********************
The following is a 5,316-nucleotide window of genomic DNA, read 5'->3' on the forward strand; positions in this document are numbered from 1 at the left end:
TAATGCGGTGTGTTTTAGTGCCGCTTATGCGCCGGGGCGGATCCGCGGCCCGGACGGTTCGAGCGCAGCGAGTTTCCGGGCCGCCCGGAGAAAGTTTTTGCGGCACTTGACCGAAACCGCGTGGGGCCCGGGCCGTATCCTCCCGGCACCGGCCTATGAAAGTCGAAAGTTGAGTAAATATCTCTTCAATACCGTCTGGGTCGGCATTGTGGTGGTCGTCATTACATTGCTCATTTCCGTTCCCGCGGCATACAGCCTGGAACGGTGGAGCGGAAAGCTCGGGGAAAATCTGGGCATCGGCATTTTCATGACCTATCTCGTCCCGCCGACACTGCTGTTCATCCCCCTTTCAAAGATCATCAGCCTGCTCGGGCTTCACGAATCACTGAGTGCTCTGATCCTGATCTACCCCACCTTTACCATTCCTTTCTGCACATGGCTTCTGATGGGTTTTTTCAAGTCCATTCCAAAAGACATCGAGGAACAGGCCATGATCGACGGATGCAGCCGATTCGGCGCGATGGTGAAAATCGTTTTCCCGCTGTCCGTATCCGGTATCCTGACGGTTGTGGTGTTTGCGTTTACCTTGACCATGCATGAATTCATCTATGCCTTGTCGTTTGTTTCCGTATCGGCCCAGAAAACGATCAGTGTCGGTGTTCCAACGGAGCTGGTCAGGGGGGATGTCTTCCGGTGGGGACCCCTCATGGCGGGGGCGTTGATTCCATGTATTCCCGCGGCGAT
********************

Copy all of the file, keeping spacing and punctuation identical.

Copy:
The following is a 5,316-nucleotide window of genomic DNA, read 5'->3' on the forward strand; positions in this document are numbered from 1 at the left end:
TAATGCGGTGTGTTTTAGTGCCGCTTATGCGCCGGGGCGGATCCGCGGCCCGGACGGTTCGAGCGCAGCGAGTTTCCGGGCCGCCCGGAGAAAGTTTTTGCGGCACTTGACCGAAACCGCGTGGGGCCCGGGCCGTATCCTCCCGGCACCGGCCTATGAAAGTCGAAAGTTGAGTAAATATCTCTTCAATACCGTCTGGGTCGGCATTGTGGTGGTCGTCATTACATTGCTCATTTCCGTTCCCGCGGCATACAGCCTGGAACGGTGGAGCGGAAAGCTCGGGGAAAATCTGGGCATCGGCATTTTCATGACCTATCTCGTCCCGCCGACACTGCTGTTCATCCCCCTTTCAAAGATCATCAGCCTGCTCGGGCTTCACGAATCACTGAGTGCTCTGATCCTGATCTACCCCACCTTTACCATTCCTTTCTGCACATGGCTTCTGATGGGTTTTTTCAAGTCCATTCCAAAAGACATCGAGGAACAGGCCATGATCGACGGATGCAGCCGATTCGGCGCGATGGTGAAAATCGTTTTCCCGCTGTCCGTATCCGGTATCCTGACGGTTGTGGTGTTTGCGTTTACCTTGACCATGCATGAATTCATCTATGCCTTGTCGTTTGTTTCCGTATCGGCCCAGAAAACGATCAGTGTCGGTGTTCCAACGGAGCTGGTCAGGGGGGATGTCTTCCGGTGGGGACCCCTCATGGCGGGGGCGTTGATTCCATGTATTCCCGCGGCGAT